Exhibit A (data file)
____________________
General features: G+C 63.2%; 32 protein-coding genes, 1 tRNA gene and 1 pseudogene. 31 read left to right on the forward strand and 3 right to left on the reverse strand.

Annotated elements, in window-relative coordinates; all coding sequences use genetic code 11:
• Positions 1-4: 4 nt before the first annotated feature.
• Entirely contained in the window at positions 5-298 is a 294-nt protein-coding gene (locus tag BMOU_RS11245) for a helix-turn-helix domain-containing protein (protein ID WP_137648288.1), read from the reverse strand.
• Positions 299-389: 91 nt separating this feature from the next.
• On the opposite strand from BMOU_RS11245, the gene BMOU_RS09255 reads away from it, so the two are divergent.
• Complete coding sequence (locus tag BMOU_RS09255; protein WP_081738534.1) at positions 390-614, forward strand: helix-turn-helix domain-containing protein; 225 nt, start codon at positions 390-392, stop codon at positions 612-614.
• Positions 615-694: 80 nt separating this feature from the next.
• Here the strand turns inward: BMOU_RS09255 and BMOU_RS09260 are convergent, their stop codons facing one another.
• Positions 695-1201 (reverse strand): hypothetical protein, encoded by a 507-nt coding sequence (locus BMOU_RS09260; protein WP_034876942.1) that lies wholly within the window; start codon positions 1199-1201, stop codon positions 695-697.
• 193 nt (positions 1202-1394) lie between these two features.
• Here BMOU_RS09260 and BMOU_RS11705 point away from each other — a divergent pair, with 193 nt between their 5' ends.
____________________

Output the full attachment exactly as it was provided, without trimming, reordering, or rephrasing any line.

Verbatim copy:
General features: G+C 63.2%; 32 protein-coding genes, 1 tRNA gene and 1 pseudogene. 31 read left to right on the forward strand and 3 right to left on the reverse strand.

Annotated elements, in window-relative coordinates; all coding sequences use genetic code 11:
• Positions 1-4: 4 nt before the first annotated feature.
• Entirely contained in the window at positions 5-298 is a 294-nt protein-coding gene (locus tag BMOU_RS11245) for a helix-turn-helix domain-containing protein (protein ID WP_137648288.1), read from the reverse strand.
• Positions 299-389: 91 nt separating this feature from the next.
• On the opposite strand from BMOU_RS11245, the gene BMOU_RS09255 reads away from it, so the two are divergent.
• Complete coding sequence (locus tag BMOU_RS09255; protein WP_081738534.1) at positions 390-614, forward strand: helix-turn-helix domain-containing protein; 225 nt, start codon at positions 390-392, stop codon at positions 612-614.
• Positions 615-694: 80 nt separating this feature from the next.
• Here the strand turns inward: BMOU_RS09255 and BMOU_RS09260 are convergent, their stop codons facing one another.
• Positions 695-1201 (reverse strand): hypothetical protein, encoded by a 507-nt coding sequence (locus BMOU_RS09260; protein WP_034876942.1) that lies wholly within the window; start codon positions 1199-1201, stop codon positions 695-697.
• 193 nt (positions 1202-1394) lie between these two features.
• Here BMOU_RS09260 and BMOU_RS11705 point away from each other — a divergent pair, with 193 nt between their 5' ends.